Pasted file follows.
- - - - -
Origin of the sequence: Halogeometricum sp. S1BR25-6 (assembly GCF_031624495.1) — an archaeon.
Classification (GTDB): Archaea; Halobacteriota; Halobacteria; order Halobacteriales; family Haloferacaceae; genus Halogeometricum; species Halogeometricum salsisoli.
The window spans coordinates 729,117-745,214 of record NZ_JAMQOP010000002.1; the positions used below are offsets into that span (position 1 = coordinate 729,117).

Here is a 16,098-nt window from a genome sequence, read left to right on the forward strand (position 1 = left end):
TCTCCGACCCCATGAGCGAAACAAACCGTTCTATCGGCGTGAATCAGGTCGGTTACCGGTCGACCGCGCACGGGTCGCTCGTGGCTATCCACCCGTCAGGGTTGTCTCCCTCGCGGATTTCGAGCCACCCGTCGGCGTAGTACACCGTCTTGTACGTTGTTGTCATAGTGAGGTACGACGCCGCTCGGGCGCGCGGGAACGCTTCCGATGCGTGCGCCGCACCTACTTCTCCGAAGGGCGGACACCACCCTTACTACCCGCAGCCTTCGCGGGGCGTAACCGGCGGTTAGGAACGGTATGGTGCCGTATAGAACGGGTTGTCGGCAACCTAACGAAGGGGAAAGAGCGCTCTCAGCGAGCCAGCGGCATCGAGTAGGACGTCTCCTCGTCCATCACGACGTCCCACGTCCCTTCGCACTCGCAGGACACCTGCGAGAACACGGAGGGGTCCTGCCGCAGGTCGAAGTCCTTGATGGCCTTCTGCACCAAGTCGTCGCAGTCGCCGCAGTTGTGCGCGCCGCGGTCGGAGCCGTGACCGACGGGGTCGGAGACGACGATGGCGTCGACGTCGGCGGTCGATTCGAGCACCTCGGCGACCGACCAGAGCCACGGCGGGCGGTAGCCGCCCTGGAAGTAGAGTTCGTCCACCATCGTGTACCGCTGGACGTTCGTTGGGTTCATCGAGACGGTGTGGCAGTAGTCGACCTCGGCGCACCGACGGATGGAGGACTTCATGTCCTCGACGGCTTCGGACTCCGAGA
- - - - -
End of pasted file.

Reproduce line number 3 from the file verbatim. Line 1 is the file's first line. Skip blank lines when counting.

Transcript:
The window spans coordinates 729,117-745,214 of record NZ_JAMQOP010000002.1; the positions used below are offsets into that span (position 1 = coordinate 729,117).